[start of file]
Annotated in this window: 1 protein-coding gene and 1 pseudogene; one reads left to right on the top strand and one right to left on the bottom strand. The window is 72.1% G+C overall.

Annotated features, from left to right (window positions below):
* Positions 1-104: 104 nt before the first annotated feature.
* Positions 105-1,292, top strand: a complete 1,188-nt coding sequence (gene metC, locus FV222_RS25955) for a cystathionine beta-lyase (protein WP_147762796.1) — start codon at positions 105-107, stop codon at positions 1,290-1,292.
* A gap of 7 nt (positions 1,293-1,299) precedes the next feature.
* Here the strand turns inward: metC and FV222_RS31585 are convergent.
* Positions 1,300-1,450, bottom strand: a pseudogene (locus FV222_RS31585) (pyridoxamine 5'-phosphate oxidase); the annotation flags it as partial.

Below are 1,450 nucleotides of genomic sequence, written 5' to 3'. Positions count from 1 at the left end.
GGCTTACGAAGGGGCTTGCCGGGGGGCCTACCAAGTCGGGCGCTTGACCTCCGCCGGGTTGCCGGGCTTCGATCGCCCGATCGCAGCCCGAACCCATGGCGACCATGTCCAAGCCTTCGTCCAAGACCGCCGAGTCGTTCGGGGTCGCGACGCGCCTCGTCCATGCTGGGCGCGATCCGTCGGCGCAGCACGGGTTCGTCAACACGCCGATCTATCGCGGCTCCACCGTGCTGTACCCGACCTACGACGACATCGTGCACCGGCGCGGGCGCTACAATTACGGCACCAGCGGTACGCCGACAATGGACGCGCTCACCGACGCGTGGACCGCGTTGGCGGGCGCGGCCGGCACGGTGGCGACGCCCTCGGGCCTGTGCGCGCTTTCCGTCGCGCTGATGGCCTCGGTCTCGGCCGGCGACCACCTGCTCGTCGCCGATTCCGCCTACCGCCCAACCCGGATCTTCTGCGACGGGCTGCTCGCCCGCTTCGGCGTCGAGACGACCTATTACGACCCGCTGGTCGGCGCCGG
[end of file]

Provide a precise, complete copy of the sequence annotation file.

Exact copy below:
Annotated in this window: 1 protein-coding gene and 1 pseudogene; one reads left to right on the top strand and one right to left on the bottom strand. The window is 72.1% G+C overall.

Annotated features, from left to right (window positions below):
* Positions 1-104: 104 nt before the first annotated feature.
* Positions 105-1,292, top strand: a complete 1,188-nt coding sequence (gene metC, locus FV222_RS25955) for a cystathionine beta-lyase (protein WP_147762796.1) — start codon at positions 105-107, stop codon at positions 1,290-1,292.
* A gap of 7 nt (positions 1,293-1,299) precedes the next feature.
* Here the strand turns inward: metC and FV222_RS31585 are convergent.
* Positions 1,300-1,450, bottom strand: a pseudogene (locus FV222_RS31585) (pyridoxamine 5'-phosphate oxidase); the annotation flags it as partial.

Below are 1,450 nucleotides of genomic sequence, written 5' to 3'. Positions count from 1 at the left end.
GGCTTACGAAGGGGCTTGCCGGGGGGCCTACCAAGTCGGGCGCTTGACCTCCGCCGGGTTGCCGGGCTTCGATCGCCCGATCGCAGCCCGAACCCATGGCGACCATGTCCAAGCCTTCGTCCAAGACCGCCGAGTCGTTCGGGGTCGCGACGCGCCTCGTCCATGCTGGGCGCGATCCGTCGGCGCAGCACGGGTTCGTCAACACGCCGATCTATCGCGGCTCCACCGTGCTGTACCCGACCTACGACGACATCGTGCACCGGCGCGGGCGCTACAATTACGGCACCAGCGGTACGCCGACAATGGACGCGCTCACCGACGCGTGGACCGCGTTGGCGGGCGCGGCCGGCACGGTGGCGACGCCCTCGGGCCTGTGCGCGCTTTCCGTCGCGCTGATGGCCTCGGTCTCGGCCGGCGACCACCTGCTCGTCGCCGATTCCGCCTACCGCCCAACCCGGATCTTCTGCGACGGGCTGCTCGCCCGCTTCGGCGTCGAGACGACCTATTACGACCCGCTGGTCGGCGCCGG